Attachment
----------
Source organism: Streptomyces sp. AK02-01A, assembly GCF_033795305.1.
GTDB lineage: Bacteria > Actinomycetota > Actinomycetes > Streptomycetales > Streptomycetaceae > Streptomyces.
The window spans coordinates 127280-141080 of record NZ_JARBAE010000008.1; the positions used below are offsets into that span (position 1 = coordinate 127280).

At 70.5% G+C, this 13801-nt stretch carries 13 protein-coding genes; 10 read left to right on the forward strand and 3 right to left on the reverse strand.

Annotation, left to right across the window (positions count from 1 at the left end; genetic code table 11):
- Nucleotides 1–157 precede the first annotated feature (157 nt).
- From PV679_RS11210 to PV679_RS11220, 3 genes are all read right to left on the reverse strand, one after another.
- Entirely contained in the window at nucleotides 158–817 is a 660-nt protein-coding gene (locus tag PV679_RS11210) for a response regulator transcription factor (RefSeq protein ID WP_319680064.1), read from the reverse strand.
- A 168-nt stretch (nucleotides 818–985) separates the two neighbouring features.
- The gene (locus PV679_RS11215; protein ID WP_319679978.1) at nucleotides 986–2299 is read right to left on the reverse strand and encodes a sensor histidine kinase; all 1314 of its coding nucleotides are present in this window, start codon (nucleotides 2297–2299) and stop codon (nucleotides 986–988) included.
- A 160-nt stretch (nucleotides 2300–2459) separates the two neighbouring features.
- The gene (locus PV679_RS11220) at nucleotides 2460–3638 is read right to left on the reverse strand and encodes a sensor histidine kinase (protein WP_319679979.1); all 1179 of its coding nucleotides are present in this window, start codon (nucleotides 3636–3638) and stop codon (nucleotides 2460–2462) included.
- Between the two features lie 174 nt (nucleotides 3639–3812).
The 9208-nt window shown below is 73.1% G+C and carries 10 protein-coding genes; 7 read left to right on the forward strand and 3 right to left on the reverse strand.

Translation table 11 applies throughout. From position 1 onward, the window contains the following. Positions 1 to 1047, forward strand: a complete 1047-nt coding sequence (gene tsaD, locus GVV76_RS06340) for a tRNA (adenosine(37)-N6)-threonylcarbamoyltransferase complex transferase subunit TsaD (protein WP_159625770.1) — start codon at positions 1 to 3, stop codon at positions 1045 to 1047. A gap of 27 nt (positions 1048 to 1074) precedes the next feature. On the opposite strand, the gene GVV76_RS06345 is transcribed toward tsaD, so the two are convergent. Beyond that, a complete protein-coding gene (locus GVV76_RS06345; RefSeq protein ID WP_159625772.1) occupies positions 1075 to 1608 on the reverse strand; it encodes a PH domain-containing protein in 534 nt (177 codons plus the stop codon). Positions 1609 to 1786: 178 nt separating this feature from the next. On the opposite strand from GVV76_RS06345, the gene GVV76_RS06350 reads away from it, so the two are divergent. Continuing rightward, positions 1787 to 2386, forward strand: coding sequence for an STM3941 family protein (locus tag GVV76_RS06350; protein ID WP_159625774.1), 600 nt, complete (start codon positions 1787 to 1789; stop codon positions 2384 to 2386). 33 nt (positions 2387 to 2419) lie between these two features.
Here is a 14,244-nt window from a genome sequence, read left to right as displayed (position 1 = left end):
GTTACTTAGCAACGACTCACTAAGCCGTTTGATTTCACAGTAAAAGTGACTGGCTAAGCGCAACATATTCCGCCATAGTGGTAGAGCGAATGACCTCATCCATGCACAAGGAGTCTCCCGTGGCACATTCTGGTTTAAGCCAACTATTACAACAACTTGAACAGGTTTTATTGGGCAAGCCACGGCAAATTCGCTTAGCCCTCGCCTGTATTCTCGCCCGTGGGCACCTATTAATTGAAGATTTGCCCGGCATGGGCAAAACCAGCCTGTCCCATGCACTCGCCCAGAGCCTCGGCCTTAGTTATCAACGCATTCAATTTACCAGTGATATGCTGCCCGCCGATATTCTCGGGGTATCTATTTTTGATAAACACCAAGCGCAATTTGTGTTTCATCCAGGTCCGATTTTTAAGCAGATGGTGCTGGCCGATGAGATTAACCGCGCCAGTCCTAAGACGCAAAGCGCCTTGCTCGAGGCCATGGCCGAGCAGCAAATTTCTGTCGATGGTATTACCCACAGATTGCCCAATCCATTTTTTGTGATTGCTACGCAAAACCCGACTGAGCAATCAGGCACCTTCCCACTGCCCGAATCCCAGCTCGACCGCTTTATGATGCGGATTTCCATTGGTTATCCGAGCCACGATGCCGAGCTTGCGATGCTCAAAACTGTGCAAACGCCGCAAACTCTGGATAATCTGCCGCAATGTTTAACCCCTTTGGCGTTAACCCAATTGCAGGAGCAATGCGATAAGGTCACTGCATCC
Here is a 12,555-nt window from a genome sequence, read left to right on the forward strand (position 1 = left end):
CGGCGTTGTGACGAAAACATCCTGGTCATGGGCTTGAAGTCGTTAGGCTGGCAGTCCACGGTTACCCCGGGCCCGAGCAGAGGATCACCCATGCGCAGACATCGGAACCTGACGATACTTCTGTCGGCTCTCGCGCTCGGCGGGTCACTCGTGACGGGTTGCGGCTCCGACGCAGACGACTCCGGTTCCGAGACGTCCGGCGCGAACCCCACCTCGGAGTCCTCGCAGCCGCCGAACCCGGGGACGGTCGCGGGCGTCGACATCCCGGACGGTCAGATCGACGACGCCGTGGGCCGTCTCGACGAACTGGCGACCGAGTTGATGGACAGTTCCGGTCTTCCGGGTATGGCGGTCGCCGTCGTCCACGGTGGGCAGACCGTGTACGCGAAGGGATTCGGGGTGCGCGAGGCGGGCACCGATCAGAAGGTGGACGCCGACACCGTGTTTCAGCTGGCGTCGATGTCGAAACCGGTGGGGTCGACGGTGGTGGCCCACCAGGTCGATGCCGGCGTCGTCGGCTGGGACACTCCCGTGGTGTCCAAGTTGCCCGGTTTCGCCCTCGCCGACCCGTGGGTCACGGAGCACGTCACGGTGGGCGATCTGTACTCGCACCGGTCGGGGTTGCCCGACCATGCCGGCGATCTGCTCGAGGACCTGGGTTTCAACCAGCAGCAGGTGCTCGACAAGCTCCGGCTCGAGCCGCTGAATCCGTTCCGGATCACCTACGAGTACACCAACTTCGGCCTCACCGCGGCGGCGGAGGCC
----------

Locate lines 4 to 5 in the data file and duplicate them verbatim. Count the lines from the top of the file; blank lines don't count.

At 70.5% G+C, this 13801-nt stretch carries 13 protein-coding genes; 10 read left to right on the forward strand and 3 right to left on the reverse strand.

Annotation, left to right across the window (positions count from 1 at the left end; genetic code table 11):